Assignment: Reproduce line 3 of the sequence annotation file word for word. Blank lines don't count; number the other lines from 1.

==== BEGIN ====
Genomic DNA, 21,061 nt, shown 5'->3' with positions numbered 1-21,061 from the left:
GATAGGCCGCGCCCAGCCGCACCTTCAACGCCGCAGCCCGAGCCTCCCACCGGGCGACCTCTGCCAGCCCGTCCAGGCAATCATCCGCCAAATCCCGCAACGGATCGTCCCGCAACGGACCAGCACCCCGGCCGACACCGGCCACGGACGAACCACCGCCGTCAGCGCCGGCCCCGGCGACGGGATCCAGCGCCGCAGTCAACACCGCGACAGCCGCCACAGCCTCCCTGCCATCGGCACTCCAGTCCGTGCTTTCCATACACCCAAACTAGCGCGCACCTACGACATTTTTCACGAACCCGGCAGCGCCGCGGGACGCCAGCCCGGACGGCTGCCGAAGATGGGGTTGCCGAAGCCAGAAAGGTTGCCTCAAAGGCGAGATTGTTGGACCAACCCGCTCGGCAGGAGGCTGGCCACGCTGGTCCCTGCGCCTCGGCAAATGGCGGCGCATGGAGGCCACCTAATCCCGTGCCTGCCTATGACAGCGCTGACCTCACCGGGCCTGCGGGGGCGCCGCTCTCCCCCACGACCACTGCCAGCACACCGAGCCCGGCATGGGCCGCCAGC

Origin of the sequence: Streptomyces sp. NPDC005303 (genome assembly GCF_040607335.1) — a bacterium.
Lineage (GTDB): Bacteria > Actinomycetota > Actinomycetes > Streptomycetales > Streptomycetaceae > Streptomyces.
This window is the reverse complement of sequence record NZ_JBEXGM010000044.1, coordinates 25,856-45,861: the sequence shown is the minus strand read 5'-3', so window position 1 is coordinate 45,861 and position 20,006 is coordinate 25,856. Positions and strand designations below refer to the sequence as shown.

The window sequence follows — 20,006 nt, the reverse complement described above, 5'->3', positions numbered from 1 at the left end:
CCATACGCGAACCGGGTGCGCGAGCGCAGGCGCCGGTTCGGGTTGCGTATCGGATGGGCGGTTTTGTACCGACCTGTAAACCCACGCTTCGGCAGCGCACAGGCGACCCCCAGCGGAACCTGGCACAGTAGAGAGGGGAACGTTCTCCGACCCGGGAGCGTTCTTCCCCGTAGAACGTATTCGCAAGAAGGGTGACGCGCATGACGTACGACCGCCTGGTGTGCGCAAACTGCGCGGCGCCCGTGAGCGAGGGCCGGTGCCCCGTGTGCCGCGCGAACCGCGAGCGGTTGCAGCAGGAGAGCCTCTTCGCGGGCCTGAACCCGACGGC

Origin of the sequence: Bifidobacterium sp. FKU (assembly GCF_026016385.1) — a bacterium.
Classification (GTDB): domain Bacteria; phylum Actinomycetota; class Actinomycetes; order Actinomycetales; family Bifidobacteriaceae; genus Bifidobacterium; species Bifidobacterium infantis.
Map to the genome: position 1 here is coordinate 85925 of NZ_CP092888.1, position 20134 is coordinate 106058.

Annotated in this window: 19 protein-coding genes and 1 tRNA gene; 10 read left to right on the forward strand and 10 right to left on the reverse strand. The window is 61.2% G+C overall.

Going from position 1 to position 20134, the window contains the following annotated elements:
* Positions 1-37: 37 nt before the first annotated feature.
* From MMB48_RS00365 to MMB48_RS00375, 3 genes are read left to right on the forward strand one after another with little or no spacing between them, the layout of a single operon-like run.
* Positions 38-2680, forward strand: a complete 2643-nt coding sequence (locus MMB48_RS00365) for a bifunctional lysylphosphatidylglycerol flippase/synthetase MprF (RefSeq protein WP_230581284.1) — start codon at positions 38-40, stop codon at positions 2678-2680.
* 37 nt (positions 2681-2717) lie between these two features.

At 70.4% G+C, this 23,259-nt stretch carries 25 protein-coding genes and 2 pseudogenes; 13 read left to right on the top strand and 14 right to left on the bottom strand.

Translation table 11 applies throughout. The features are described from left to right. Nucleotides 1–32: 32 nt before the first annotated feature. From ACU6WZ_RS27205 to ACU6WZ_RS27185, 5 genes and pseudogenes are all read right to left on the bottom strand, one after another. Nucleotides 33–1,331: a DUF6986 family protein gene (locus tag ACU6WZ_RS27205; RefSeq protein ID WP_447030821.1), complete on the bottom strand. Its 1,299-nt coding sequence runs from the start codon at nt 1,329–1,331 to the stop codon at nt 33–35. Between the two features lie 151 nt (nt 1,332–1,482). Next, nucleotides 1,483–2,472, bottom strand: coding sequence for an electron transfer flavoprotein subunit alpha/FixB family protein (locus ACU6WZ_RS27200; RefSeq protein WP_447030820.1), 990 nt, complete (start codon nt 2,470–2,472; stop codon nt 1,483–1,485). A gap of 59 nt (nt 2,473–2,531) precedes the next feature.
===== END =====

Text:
Origin of the sequence: Streptomyces sp. NPDC005303 (genome assembly GCF_040607335.1) — a bacterium.